He looked into death’s eyes while muttering a prayer to the God of Daniel, Peter, and Paul, and death stared back.

With less than two meters between them, the Great White Shark suddenly veered off to her left and vanished into the murky waters of the Bay.

“Keep praying, children. She may come back.”

“Pa?”

Isaiah thought his son’s voice sounded meek and uncertain in his ears, but Lord knows he had good reason for it.

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Menace in the Dark

shark

Found at WickedHorror.com

“More and more, when I single out the person who inspired me most, I go back to my grandfather.” –James Earl Jones

At first, Keisha thought she was blind, but then she remembered the lights went out. She was alive, but she wasn’t sure Isaiah or Josiah were. “Hello?”

“Shhh.”

It was definitely Isaiah. He didn’t want her to make any noise. They had been depth charged. Whoever was on the surface of the Bay wanted them dead. She remembered the sound of the propellers of their ships coming through the speakers. It probably went both ways. What if someone were searching for them by listening? That’s why she couldn’t talk.

She listened more carefully and could hear both Isaiah and Josiah breathing. It was amazing how much your ears could pick up when there wasn’t a lot of noise to get in the way. The spray of the damaged pipes was gone, but she could hear dripping from above. Then she realized she was wet. Actually, her shirt was soaked. It was the first pipe that had started leaking. What happened to the others?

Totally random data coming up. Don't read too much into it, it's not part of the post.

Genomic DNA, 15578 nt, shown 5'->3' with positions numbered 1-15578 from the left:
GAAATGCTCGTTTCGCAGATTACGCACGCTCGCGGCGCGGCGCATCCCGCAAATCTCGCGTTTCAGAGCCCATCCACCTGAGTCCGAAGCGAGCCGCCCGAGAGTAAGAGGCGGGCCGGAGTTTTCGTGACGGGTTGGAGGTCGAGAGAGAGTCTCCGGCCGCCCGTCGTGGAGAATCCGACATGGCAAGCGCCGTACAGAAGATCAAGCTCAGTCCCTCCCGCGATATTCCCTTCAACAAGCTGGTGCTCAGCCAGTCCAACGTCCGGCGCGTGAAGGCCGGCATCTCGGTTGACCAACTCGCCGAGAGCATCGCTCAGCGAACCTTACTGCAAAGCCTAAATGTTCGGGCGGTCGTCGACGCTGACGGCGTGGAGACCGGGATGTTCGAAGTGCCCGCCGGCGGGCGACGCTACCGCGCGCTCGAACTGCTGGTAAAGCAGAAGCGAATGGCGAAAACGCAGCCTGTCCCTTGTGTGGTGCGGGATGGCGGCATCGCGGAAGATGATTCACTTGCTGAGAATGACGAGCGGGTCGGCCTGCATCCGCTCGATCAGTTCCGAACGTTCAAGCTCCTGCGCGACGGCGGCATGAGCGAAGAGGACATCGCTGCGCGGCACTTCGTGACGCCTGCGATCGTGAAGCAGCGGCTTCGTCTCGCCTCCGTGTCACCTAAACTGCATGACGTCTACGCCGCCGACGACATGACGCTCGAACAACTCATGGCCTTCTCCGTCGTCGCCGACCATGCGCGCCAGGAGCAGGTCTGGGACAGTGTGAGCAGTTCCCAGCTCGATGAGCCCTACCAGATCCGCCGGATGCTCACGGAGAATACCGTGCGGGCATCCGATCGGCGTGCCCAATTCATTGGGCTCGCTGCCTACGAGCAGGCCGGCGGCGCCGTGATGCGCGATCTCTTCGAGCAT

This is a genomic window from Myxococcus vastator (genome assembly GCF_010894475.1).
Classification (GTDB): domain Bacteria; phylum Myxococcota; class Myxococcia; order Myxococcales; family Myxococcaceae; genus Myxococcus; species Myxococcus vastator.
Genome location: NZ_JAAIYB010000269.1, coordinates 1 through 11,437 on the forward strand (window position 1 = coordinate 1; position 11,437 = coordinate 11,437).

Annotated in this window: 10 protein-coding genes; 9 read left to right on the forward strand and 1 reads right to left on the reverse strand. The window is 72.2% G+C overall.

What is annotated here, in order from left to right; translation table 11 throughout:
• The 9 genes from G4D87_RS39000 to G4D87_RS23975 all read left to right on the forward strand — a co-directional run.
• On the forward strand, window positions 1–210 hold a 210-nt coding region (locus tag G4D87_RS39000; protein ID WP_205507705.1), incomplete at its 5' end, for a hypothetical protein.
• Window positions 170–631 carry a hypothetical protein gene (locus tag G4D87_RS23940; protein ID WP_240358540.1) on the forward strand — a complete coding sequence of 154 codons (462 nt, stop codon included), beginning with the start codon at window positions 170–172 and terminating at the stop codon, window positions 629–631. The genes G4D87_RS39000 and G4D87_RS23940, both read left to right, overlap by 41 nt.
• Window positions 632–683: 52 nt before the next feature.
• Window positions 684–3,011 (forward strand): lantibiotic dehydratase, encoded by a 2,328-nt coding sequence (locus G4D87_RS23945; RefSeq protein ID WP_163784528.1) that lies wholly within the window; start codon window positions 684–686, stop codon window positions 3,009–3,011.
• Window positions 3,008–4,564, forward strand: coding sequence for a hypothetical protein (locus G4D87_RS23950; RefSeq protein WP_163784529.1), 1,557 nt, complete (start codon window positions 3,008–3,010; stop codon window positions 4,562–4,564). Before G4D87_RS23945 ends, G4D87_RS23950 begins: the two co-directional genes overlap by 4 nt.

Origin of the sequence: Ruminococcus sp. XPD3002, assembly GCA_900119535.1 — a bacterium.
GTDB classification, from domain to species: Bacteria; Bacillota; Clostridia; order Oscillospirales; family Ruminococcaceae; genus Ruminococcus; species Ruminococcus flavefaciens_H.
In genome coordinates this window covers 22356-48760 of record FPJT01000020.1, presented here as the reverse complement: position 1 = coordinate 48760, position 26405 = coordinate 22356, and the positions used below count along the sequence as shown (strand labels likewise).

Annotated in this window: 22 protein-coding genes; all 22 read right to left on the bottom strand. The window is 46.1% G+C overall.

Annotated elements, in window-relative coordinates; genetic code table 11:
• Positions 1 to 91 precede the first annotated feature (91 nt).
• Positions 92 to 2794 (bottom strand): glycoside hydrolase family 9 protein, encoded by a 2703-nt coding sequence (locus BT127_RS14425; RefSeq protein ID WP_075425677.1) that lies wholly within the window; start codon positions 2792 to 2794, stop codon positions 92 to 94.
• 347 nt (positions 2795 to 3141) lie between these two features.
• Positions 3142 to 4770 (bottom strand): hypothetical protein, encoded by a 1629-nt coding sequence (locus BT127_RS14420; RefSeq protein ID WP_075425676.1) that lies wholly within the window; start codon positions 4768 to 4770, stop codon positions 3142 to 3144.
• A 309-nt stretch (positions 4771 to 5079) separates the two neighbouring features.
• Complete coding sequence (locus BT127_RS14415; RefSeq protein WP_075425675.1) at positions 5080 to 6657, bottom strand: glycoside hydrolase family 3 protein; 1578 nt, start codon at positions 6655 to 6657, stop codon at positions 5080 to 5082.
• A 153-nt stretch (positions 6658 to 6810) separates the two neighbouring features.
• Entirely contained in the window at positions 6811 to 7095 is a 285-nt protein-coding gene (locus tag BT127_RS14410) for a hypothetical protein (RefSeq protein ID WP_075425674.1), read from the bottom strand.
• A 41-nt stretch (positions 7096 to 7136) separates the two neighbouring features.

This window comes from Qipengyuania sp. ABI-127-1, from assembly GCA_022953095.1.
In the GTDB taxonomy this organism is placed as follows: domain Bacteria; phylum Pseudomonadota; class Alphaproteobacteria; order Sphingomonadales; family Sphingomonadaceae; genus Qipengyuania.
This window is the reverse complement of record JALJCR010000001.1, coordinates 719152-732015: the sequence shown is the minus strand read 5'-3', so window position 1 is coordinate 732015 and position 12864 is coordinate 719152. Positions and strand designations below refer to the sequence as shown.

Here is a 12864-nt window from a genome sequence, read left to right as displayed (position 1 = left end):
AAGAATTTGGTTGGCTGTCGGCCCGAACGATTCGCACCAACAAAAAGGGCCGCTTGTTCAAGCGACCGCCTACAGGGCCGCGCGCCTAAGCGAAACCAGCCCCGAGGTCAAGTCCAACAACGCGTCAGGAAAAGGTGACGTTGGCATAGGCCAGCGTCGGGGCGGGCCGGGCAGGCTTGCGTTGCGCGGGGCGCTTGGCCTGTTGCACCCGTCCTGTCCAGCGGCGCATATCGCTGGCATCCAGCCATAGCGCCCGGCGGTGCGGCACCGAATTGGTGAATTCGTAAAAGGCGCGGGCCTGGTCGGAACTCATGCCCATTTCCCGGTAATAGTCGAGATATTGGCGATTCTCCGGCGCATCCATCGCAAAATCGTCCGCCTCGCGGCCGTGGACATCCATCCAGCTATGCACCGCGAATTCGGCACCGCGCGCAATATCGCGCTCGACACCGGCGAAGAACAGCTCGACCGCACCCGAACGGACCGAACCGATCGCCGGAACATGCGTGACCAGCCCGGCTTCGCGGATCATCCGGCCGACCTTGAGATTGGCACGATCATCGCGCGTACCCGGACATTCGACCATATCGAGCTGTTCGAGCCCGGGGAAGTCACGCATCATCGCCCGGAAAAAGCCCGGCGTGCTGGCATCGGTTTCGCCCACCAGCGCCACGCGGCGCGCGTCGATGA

Her head hurt, like she’d hit it against something. Had she been unconscious? It would explain a lot. The last thing she remembered was it felt like the sub hit something, but they had still been traveling at full speed. Now they weren’t moving at all.

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From Wind to Steam

hot air balloon

© Susan Spaulding

Lee Guzman had been operating his small, hot air balloon business for five years, but he always got the same question.

“You sure this thing is safe?”

“You bet, Craig. As easy as riding a bicycle.”

The latest pair to grace his gondola were Craig and Shawn Tucker, brothers who ran a parcel delivery service in nearby Macon.

They’d been steadily climbing under partly cloudy skies, but now the balloon was ascending into a gray mist that hadn’t been there a minute ago.